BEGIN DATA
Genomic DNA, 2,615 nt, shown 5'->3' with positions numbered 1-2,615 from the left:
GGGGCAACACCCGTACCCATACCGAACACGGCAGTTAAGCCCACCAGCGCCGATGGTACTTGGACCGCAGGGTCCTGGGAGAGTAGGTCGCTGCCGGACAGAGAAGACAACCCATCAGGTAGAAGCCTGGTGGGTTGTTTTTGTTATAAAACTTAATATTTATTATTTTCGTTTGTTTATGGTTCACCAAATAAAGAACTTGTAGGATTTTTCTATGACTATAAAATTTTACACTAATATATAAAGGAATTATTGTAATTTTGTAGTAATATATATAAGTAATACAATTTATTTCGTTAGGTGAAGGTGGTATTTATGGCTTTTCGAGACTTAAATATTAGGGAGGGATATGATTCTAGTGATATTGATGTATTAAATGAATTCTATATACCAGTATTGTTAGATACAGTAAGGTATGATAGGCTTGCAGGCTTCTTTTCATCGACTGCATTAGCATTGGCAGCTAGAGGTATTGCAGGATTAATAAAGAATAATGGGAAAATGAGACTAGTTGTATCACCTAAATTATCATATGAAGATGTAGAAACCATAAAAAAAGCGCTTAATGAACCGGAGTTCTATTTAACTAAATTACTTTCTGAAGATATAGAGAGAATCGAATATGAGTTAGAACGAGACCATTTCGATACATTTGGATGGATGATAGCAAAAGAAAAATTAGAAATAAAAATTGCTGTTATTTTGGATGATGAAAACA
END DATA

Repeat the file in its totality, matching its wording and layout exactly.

Genomic DNA, 2,615 nt, shown 5'->3' with positions numbered 1-2,615 from the left:
GGGGCAACACCCGTACCCATACCGAACACGGCAGTTAAGCCCACCAGCGCCGATGGTACTTGGACCGCAGGGTCCTGGGAGAGTAGGTCGCTGCCGGACAGAGAAGACAACCCATCAGGTAGAAGCCTGGTGGGTTGTTTTTGTTATAAAACTTAATATTTATTATTTTCGTTTGTTTATGGTTCACCAAATAAAGAACTTGTAGGATTTTTCTATGACTATAAAATTTTACACTAATATATAAAGGAATTATTGTAATTTTGTAGTAATATATATAAGTAATACAATTTATTTCGTTAGGTGAAGGTGGTATTTATGGCTTTTCGAGACTTAAATATTAGGGAGGGATATGATTCTAGTGATATTGATGTATTAAATGAATTCTATATACCAGTATTGTTAGATACAGTAAGGTATGATAGGCTTGCAGGCTTCTTTTCATCGACTGCATTAGCATTGGCAGCTAGAGGTATTGCAGGATTAATAAAGAATAATGGGAAAATGAGACTAGTTGTATCACCTAAATTATCATATGAAGATGTAGAAACCATAAAAAAAGCGCTTAATGAACCGGAGTTCTATTTAACTAAATTACTTTCTGAAGATATAGAGAGAATCGAATATGAGTTAGAACGAGACCATTTCGATACATTTGGATGGATGATAGCAAAAGAAAAATTAGAAATAAAAATTGCTGTTATTTTGGATGATGAAAACA